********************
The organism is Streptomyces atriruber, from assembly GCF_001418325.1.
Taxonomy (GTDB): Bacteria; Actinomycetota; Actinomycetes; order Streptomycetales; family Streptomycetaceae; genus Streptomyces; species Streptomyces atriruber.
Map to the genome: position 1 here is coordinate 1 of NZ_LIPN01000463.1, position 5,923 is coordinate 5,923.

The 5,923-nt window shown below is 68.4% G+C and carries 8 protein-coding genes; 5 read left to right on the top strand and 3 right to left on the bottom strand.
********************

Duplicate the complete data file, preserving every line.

The organism is Streptomyces atriruber, from assembly GCF_001418325.1.
Taxonomy (GTDB): Bacteria; Actinomycetota; Actinomycetes; order Streptomycetales; family Streptomycetaceae; genus Streptomyces; species Streptomyces atriruber.
Map to the genome: position 1 here is coordinate 1 of NZ_LIPN01000463.1, position 5,923 is coordinate 5,923.

The 5,923-nt window shown below is 68.4% G+C and carries 8 protein-coding genes; 5 read left to right on the top strand and 3 right to left on the bottom strand.